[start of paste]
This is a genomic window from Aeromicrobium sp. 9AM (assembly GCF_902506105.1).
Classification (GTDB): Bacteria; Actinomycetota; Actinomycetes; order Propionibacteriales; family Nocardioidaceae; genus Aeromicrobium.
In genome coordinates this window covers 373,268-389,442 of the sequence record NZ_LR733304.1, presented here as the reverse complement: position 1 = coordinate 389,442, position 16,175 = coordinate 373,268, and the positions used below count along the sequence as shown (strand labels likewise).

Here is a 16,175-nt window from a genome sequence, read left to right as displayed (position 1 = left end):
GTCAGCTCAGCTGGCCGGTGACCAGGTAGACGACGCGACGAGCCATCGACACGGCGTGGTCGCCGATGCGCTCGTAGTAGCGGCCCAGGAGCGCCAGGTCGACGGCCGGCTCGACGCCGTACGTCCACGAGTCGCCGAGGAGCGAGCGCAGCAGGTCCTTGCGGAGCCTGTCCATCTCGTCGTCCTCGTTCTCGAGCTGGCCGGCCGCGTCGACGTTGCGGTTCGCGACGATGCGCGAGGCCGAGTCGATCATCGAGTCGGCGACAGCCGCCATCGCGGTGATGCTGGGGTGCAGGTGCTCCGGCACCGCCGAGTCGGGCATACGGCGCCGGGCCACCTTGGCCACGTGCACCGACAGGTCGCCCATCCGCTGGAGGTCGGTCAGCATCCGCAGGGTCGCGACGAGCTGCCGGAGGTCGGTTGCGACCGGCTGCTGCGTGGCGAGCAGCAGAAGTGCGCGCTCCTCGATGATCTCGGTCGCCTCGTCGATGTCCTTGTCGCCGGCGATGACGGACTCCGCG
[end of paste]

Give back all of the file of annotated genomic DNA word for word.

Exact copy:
This is a genomic window from Aeromicrobium sp. 9AM (assembly GCF_902506105.1).
Classification (GTDB): Bacteria; Actinomycetota; Actinomycetes; order Propionibacteriales; family Nocardioidaceae; genus Aeromicrobium.
In genome coordinates this window covers 373,268-389,442 of the sequence record NZ_LR733304.1, presented here as the reverse complement: position 1 = coordinate 389,442, position 16,175 = coordinate 373,268, and the positions used below count along the sequence as shown (strand labels likewise).

Here is a 16,175-nt window from a genome sequence, read left to right as displayed (position 1 = left end):
GTCAGCTCAGCTGGCCGGTGACCAGGTAGACGACGCGACGAGCCATCGACACGGCGTGGTCGCCGATGCGCTCGTAGTAGCGGCCCAGGAGCGCCAGGTCGACGGCCGGCTCGACGCCGTACGTCCACGAGTCGCCGAGGAGCGAGCGCAGCAGGTCCTTGCGGAGCCTGTCCATCTCGTCGTCCTCGTTCTCGAGCTGGCCGGCCGCGTCGACGTTGCGGTTCGCGACGATGCGCGAGGCCGAGTCGATCATCGAGTCGGCGACAGCCGCCATCGCGGTGATGCTGGGGTGCAGGTGCTCCGGCACCGCCGAGTCGGGCATACGGCGCCGGGCCACCTTGGCCACGTGCACCGACAGGTCGCCCATCCGCTGGAGGTCGGTCAGCATCCGCAGGGTCGCGACGAGCTGCCGGAGGTCGGTTGCGACCGGCTGCTGCGTGGCGAGCAGCAGAAGTGCGCGCTCCTCGATGATCTCGGTCGCCTCGTCGATGTCCTTGTCGCCGGCGATGACGGACTCCGCG